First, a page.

In other news…I had a strange occurance when i got home from dropping off my car. In the mail I recieved a letter from Toyota. Not for a recall but a “enhancement to the warranty coverage”. The letter talks about how they want me to bring my car into a dealership, get my oil filled, they will seal it, and then I have to return in 1100 to 1300 miles and see how much oil has been consumed, because apparently there is a issue with my model with excessive oil consumption. At least that makes sense of why the oil level dropped off so fast.

$900 is good news, it could have been a lot higher.

That letter may be an avenue to get Toyota to pay for the repairs.

Yeah they might be talking a new engine but you have to get it running somehow.

I See A 28 Page Bulletin For Pistons And Rings Installation. I Don’t Know Which Engine(s) Are Involved.

Well, the water pump issue won’t have anything to do with oil consumption so you’re still left with that issue.

As BillRussell says this can be an opening to get a new engine.

If I wanted to suggest something slightly unethical it might be that it’s very easy to make sure that engine loses some oil during the consumption test in the event that it doesn’t lose as much as they require… (wink wink…) :smiley:

From what you stated it seems you really didn’t have any issue with the oil consumption until the last week you noticed the level drop very significantly. It seems you may be a good candidate for this extra warranty. I’m sure once you get the car running again you will check into that and maybe get some repairs done under warranty. It is nice to hear Toyota is covering for this issue instead of dragging their feet on it

It’s sort of hard to understand how the oil level could go from being “fine” one day to no oil showing on the dipstick at all one week later. It’s possible you’ve got the sequence of events wrong. Instead of low oil causing a mechanical problem, it might be that a mechanical problem occurred which caused a very quick loss of engine oil.

The link below is to a 2011 TSB that might be related to the OP’s 2009 Camry’s extended warranty. Don’t know about a new engine, but they cannot say yes if the OP doesn’t ask.

Friend had the VVT bits come apart on a newer car. 6-7 yrs old. Turned into a $$ nightmare repair.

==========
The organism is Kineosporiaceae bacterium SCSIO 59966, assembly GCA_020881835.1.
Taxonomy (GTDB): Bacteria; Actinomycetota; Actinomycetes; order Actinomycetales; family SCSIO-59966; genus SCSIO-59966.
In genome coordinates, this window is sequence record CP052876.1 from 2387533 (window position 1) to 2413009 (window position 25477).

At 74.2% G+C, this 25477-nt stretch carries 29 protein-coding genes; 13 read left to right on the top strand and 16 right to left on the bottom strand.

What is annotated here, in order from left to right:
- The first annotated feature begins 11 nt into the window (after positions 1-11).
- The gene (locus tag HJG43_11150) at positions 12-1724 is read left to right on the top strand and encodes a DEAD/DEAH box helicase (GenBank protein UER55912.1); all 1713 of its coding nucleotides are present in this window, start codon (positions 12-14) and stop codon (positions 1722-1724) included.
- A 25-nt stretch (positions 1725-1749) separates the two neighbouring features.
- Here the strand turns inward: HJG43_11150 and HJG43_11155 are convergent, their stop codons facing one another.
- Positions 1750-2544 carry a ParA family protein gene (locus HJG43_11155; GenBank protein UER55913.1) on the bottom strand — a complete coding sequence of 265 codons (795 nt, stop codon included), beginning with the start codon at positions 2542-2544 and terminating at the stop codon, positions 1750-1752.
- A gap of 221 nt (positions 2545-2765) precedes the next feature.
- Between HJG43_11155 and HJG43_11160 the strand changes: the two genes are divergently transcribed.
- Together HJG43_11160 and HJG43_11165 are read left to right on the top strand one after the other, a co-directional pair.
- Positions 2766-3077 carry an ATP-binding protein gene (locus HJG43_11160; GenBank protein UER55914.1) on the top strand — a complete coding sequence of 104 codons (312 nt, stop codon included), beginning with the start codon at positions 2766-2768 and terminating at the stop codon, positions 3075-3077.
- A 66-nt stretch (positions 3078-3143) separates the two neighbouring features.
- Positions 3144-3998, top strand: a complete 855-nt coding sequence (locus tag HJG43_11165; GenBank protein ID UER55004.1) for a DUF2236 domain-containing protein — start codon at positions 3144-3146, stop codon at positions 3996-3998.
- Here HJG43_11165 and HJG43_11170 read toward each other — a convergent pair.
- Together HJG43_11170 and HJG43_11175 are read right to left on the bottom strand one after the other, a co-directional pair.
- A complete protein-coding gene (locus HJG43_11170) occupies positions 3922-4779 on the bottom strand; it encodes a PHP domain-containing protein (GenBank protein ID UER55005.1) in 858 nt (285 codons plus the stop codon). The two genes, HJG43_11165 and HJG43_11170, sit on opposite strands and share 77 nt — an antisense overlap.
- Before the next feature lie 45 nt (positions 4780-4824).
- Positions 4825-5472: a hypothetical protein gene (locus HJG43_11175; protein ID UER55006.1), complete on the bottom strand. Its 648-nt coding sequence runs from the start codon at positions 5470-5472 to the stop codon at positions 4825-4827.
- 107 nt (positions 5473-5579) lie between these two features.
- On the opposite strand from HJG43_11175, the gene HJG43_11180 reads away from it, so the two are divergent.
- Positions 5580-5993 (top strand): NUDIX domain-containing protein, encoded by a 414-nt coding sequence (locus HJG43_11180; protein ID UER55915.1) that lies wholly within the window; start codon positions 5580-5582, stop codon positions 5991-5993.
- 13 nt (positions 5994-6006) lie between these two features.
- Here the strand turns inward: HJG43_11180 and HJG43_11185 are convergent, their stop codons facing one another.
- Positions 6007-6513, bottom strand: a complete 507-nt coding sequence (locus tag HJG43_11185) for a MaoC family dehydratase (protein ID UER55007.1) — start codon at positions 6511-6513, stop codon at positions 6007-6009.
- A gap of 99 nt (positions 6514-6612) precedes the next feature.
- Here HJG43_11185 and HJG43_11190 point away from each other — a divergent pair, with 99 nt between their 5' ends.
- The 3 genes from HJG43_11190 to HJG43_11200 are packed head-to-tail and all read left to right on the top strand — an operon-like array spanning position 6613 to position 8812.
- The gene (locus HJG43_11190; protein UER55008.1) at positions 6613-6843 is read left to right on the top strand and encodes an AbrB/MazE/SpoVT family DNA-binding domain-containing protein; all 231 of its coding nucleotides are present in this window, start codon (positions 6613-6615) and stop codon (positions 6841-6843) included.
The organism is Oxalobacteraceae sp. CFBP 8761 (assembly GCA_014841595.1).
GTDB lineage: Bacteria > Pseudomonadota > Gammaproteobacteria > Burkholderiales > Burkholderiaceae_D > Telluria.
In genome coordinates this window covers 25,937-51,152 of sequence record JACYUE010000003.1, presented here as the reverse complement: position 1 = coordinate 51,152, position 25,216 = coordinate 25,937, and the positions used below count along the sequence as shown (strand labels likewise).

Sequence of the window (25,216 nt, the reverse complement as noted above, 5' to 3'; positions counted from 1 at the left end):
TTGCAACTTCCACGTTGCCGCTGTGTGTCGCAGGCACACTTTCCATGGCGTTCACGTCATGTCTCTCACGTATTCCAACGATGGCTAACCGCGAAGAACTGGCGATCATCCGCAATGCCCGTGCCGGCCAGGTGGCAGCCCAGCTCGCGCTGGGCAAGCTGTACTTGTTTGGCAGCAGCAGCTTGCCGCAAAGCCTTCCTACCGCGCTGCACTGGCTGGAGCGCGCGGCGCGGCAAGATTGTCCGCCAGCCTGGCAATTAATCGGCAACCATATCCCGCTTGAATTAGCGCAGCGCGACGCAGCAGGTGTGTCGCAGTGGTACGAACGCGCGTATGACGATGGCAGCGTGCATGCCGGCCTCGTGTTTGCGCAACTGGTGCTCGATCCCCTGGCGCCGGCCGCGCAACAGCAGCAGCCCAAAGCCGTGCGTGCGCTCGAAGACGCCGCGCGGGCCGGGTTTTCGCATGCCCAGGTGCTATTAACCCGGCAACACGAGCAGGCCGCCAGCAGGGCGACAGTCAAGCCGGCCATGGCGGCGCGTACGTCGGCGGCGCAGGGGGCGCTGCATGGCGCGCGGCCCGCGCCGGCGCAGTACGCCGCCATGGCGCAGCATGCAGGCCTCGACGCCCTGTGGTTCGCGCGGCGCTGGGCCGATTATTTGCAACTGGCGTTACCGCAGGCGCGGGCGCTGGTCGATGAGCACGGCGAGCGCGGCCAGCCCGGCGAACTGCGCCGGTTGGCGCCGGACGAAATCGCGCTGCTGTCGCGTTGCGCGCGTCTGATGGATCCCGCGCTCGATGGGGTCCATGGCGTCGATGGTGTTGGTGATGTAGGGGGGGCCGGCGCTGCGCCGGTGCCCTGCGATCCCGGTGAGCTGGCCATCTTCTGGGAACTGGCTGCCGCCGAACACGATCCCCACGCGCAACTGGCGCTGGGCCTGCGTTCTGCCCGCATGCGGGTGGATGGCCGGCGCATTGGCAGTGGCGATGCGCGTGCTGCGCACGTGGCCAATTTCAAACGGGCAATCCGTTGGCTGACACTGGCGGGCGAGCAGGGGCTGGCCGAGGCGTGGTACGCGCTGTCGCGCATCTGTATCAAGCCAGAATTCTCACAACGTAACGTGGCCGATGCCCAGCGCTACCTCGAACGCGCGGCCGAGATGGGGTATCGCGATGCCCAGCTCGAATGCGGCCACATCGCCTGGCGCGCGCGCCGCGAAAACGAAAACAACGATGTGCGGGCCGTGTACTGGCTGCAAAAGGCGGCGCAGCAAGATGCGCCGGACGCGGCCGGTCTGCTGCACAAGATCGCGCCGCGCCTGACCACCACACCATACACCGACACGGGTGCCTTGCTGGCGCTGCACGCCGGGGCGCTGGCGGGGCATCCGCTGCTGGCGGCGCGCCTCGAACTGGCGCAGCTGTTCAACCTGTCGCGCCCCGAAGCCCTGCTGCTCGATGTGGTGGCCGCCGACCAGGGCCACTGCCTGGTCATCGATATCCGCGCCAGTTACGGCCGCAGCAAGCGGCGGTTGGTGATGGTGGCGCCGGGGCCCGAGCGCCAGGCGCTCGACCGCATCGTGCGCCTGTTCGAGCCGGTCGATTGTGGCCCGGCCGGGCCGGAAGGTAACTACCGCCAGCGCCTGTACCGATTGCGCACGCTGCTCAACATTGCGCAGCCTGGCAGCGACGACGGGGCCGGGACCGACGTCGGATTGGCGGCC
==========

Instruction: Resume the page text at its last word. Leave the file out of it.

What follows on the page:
UPDATE2. Sorry I was out of town all weeekend so I didn’t check this til today.

Since my last post, I checked to see if these repairs would be covered by the service contract I got when I bought the car (silver level for those of you that might know) which is supposed to cover just about anything that goes wrong. According to my paperwork, all 3 issues are covered.

My mechanic was closed all weekend, so today I gave him my contract info and he called to start a claim. He just called back and said that they are willing to cover the water pump, but they will not cover the drive belt tensioner or serpentine belt. All 3 things are listed under the engine coverage…so I don’t get how they can say they won’t cover me. Anyone have experience with this and have any tips for me? From everything I’ve heard from other people, as well as my mechanic, this all needs to be replaced at the same time. My mechanic even said he wouldn’t be able to give me a warranty on the water pump unless I did everything, because it will just ruin the water pump again. I am going to call them and ask why they’re not willing to cover everything, just wanted to get your take on it.

It is very unusual for warranty companies to cover worn drive belts, your warranty company should be able to explain why the belt and tensioner are not covered.

What Is Your Additional Estimated Cost If You Pay For The Timing Belt, Associated Tensioner, Idlers, Seals, and Serpentine Belt To Do It All?

Seems like the lion’s share of everything should be paid by warranty on pump.

The timing belt and tensioner is no doubt considered a maintenance item by insurance.

Well, turns out I was wrong. Going by the list of what is covered on the engine…the serpentine belt and drive belt tensioner are not listed. So of course, even though everything goes hand in hand, since it isn’t listed, they aren’t willing to pay for it. So I am going to have to pay $564 to cover everything besides the water pump. I thought since it was all related that they would cover it all but I guess not.

And when it comes to the oil issue, I will definitely be monitoring that much more closely now and will bring it into Toyota and get the oil consumption test done soon.